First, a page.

So again, I want to be cautious about reading -- making sweeping and definitive statements about where he'd be exactly, politically, but he'd certainly find a lot to admire in the Tea Party.

MR. DRISCOLL:  And Rich, last question; because I have you on the line, I have to ask you about this. You were singled out for attack by Howard Dean of all people on MSNBC. Could you talk a bit about what brought that on, and how it played out?

MR. LOWRY:  Yeah.  It was very strange.  Howard Dean was asked on a morning show about a column I had written about Eric Holder, basically making fun of the Attorney General, as he claimed in his daily piece that he really hadn't realized the full import of what he had done in approving the investigation into James Rosen, until he read about it in the Washington Post.  And then it dawned on him what a terrible problem this was.

And Dean was asked about this column, and he said, oh, I don't even want to talk about that, because the National Review and Richard Lowry, they're right-wing nutcases.  And it turned out he was very angry because we had quoted something he had said on TV a week or two earlier where he had said the whole Benghazi scandal was a laughable joke.  And Dean claimed we misquoted him, which we didn't.  But he was obviously very, very angry.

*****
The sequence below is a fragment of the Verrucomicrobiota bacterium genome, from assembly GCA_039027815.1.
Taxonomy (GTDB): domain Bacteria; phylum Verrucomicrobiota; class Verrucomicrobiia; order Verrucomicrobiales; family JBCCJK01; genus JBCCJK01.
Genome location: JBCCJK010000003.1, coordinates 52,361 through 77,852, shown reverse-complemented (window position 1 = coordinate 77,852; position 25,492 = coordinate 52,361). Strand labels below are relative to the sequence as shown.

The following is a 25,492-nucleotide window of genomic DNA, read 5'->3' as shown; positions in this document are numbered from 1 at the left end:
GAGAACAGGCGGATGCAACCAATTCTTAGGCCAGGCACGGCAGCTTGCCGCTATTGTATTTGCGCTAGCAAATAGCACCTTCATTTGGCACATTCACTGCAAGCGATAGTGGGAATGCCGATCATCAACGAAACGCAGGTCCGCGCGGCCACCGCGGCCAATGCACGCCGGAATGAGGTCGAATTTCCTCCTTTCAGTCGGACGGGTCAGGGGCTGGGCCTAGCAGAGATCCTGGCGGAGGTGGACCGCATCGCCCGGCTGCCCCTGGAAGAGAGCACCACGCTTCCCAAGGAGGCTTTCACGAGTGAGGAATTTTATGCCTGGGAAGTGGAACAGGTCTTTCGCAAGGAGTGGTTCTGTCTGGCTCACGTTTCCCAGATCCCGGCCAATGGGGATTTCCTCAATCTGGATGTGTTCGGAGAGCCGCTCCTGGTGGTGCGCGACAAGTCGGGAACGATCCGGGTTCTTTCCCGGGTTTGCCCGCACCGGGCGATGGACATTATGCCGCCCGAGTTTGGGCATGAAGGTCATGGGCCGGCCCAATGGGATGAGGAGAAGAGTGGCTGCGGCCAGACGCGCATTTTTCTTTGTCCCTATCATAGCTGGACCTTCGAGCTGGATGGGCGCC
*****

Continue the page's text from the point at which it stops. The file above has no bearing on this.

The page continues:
And as we've learned about Howard Dean, he doesn't keep his emotions under check very easily.  There was no screaming, but there was an outburst.

MR. DRISCOLL:  Well from Abe Lincoln to  Howard Dean – [Dean Scream sound effect inserted] – that’s really the apogee and the perigee of American politics. This has been Ed Driscoll for PJ Media.com, and we’ve been talking with Rich Lowry, the editor of National Review, and the author of the new book, Lincoln Unbound: How an Ambitious Young Railsplitter Saved the American Dream--and How We Can Do It Again. It’s published by HarperCollins, and available from Amazon.com and your local bookstore. And Rich, thank you once again for stopping by today.

MR. LOWRY:  Thanks so much, Ed.  I enjoyed it.

(End of recording.)

Transcribed by eScribers.net, with minor revisions (including hyperlinks) by Ed Driscoll. Thumbnail image on PJM homepage by Shutterstock.com.